Since launching from Earth in 2011 and entering Jupiter's orbit in 2016, the NASA space probe Juno has revealed astonishing facts about the gas giant. The mission has allowed scientists to see more of Jupiter's atmosphere than ever before, from the ammonia cyclones at its poles to the category-12 hurricane that makes up its red eye. One of the latest images from Juno shows what NASA has dubbed "dramatic atmospheric features" churning in the planet's northern hemisphere.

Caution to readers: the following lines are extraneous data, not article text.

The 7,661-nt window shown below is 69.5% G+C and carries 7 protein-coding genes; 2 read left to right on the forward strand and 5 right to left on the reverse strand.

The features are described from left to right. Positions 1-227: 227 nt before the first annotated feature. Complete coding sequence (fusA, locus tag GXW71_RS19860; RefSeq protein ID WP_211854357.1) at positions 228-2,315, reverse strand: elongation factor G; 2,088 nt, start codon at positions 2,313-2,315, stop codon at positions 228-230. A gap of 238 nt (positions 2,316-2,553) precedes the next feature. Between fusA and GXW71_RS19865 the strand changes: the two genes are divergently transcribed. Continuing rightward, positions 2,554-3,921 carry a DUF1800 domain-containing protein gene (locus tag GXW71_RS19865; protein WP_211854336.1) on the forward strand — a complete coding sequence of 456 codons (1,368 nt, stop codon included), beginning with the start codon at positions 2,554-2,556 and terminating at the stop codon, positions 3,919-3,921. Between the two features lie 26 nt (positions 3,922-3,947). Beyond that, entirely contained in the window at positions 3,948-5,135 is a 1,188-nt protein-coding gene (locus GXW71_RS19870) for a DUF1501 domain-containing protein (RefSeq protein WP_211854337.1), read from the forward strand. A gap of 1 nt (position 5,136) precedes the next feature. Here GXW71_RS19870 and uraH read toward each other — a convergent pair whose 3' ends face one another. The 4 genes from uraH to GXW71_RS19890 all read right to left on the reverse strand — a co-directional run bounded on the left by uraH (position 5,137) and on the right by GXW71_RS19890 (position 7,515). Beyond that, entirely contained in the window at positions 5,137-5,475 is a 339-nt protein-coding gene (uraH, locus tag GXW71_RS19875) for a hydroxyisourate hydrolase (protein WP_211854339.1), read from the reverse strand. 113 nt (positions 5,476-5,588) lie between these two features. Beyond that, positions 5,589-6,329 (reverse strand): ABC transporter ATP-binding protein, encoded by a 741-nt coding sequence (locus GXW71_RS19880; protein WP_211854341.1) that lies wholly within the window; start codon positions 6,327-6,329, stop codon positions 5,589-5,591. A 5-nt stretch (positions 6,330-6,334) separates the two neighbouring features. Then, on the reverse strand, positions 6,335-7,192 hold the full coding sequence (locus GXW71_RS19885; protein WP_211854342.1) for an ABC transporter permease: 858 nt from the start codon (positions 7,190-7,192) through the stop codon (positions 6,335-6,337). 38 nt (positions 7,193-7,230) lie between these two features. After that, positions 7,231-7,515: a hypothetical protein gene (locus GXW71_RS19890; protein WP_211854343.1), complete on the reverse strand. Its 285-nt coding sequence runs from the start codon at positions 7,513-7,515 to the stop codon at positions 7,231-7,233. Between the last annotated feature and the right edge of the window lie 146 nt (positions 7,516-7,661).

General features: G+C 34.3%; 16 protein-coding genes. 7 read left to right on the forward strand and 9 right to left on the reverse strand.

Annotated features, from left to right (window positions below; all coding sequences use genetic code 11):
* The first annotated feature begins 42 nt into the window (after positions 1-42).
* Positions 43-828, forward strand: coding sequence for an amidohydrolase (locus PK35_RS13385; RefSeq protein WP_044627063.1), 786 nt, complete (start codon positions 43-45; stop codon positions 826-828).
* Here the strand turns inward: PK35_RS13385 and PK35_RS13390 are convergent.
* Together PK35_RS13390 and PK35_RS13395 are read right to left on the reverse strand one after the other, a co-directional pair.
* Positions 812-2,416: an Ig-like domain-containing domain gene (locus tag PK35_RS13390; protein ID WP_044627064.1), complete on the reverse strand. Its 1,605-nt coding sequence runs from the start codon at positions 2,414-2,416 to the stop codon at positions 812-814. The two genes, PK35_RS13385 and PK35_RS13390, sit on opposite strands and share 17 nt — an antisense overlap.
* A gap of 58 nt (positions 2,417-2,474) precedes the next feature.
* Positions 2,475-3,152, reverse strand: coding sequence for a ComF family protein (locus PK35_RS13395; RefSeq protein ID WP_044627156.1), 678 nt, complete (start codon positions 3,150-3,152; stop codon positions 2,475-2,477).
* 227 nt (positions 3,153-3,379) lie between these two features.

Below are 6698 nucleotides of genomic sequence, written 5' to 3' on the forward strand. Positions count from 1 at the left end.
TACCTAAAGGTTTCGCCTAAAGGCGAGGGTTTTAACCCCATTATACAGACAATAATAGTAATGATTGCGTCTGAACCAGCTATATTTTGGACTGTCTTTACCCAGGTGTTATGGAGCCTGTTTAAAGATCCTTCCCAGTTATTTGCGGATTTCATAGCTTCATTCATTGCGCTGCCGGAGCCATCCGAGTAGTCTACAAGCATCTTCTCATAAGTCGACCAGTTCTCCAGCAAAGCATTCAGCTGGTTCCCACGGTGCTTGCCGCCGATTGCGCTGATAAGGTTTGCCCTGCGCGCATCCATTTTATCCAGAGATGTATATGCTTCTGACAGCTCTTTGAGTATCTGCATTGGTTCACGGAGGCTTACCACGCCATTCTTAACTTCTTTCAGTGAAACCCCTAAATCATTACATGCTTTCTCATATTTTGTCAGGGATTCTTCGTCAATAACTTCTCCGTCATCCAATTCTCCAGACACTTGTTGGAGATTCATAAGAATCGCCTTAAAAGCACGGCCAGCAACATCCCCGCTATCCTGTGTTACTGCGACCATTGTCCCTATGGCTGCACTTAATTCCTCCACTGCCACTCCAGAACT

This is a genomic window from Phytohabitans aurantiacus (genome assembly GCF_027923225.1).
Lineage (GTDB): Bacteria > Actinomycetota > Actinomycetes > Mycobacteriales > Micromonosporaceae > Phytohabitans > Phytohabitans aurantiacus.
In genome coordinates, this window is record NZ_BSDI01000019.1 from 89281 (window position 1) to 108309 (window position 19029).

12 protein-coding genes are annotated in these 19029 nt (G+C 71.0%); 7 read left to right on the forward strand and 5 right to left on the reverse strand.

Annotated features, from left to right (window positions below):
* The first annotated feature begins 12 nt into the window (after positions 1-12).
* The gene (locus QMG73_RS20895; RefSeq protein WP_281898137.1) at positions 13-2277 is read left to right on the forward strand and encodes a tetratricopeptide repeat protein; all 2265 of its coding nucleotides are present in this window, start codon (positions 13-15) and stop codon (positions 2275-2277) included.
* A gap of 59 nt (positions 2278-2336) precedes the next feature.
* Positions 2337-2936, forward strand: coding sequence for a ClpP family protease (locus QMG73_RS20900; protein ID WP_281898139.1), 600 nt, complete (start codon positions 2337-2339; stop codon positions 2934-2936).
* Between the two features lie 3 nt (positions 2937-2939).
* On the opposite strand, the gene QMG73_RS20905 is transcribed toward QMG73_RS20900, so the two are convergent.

Juno snapped the photo above while performing its 18th close flyby of Jupiter on February 12, 2019. The image depicts the planet's clouds swirling around a jet stream region called Jet N6 as seen from 8000 miles above the clouds.

After pulling the raw image from JunoCam's database, a citizen scientist named Kevin M. Gill enhanced the colors and rotated the picture 100 degrees to the right. Like many photographs captured in space, the final image serves as scientific evidence as well as a piece of art.

The JunoCam has taken more than 100 photos of Jupiter's surface that are available online. Anyone can download the images from NASA's website and edit them to make some stellar art of their own.